NEW YORK >> A pregnant young woman who was feeling ill was headed to the hospital with her husband early today when the car they were riding in was hit, killing them both, but their baby boy was born prematurely and survived, authorities and a relative said.
The driver of a BMW slammed into the car carrying Nachman and Raizy Glauber, both 21, at an intersection in the Williamsburg neighborhood of Brooklyn, said Isaac Abraham, a neighbor of Raizy Glauber’s parents who lives two blocks from the scene of the crash.
Raizy Glauber was thrown from the car and her body landed under a parked tractor-trailer, said witnesses who came to the scene after the crash. Nachman Glauber was pinned in the car, and emergency workers had to cut off the roof to get him out, witnesses said.
Both of the Glaubers were pronounced dead at hospitals, police said, and both died of blunt-force trauma, the medical examiner said.
Their infant son was in serious condition, said Abraham. The hospital did not return calls about the child. The Glaubers’ driver was in stable condition, police said. Both the driver of the BMW and a passenger fled and were being sought, police said.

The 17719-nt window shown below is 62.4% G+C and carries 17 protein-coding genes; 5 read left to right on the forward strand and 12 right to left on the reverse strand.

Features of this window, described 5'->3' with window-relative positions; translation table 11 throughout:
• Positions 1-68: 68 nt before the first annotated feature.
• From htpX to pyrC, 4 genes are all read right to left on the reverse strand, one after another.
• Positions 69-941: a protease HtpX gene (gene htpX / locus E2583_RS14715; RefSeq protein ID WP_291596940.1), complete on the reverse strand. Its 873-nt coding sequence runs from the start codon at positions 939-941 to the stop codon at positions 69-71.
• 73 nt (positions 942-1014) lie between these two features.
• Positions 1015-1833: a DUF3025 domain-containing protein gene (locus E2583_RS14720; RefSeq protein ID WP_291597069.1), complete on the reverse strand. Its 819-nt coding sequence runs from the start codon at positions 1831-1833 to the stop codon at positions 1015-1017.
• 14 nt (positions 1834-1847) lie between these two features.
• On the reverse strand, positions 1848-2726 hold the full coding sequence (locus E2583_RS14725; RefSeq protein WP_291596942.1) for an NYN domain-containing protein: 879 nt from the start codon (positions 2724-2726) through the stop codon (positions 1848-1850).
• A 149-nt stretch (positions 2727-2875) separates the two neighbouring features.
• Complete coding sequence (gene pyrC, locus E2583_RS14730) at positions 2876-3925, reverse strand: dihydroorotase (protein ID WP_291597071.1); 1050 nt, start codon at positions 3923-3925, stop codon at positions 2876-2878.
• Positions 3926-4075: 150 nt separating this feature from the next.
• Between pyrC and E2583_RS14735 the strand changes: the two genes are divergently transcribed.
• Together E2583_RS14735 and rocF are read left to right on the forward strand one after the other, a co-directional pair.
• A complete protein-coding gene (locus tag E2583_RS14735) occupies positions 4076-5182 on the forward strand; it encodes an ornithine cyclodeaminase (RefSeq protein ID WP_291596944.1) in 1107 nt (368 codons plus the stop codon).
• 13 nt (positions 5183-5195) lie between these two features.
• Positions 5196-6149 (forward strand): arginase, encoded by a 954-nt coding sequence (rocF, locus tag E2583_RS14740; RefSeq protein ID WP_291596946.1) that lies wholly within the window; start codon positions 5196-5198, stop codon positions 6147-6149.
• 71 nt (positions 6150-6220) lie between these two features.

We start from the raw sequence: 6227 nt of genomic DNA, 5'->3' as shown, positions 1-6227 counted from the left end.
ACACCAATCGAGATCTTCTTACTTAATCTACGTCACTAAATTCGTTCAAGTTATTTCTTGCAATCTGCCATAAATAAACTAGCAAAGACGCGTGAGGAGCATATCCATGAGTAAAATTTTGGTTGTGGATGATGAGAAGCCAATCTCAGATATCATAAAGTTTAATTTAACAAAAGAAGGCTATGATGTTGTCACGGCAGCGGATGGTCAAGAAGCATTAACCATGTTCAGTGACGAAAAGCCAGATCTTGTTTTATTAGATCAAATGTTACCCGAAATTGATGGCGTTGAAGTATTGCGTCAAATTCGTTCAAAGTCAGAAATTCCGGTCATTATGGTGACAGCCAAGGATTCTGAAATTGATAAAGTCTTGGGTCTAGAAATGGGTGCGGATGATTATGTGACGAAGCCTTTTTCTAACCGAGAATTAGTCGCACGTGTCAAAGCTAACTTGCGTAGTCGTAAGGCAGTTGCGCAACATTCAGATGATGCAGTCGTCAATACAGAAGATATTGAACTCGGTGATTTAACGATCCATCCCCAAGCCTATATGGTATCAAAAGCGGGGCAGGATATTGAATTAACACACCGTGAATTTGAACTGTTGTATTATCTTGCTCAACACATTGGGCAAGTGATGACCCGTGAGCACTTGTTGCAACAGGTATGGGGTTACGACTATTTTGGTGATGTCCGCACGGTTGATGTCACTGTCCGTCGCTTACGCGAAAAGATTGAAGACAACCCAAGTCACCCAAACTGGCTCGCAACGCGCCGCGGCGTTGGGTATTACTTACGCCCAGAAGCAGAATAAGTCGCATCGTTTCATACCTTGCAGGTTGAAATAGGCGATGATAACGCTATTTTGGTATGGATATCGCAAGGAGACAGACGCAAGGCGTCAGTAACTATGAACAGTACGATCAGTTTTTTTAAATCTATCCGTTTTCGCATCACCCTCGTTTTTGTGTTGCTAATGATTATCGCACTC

On Saturday, Raizy Glauber “was not feeling well, so they decided to go” to the hospital, said Sara Glauber, Nachman Glauber’s cousin. Abraham said the Glaubers called a car service because they didn’t own a car, which is common for New Yorkers.
The Glaubers were married about a year ago and had begun a life together in Williamsburg, where Raizy Glauber grew up in a prominent Orthodox Jewish rabbinical family, Sara Glauber said.
Raised north of New York City in Monsey, N.Y., and part of a family that founded a line of clothing for Orthodox Jews, Nachman Glauber was studying at a rabbinical college nearby, said his cousin.
Brooklyn is home to the largest community of ultra-orthodox Jews outside Israel, more than 250,000. The community has strict rules governing clothing, social customs and interaction with the outside world. Men wear dark clothing that includes a long coat and a fedora-type hat and often have long beards and ear locks.
Jewish law calls for burial of the dead as soon as possible, and hours after their deaths, the Glaubers were mourned at a funeral Sunday afternoon. Dozens gathered shoulder to shoulder on the street outside, men in hats and women in shawls or head coverings, nearly everyone in black. The sound of wailing filled the street as the two black-draped coffins were carried from a vehicle.
After the funeral began, a speaker sobbed uncontrollably, his voice choked with grief and echoing over loudspeakers set up outside.
Just before, Sara Glauber spoke admiringly of her cousin.
“You don’t meet anyone better than him,” she said. “He was always doing favors for everyone.”
She said Nachman’s mother herself just delivered a baby two weeks ago.
“I’ve never seen a mother-son relationship like this,” said Sara Glauber. “He called her every day to make sure everything was OK. He was the sweetest, most charming human being, always with a smile on his face.”
She added that, of him and his bride, “if one had to go, the other had to go too because they really were one soul.”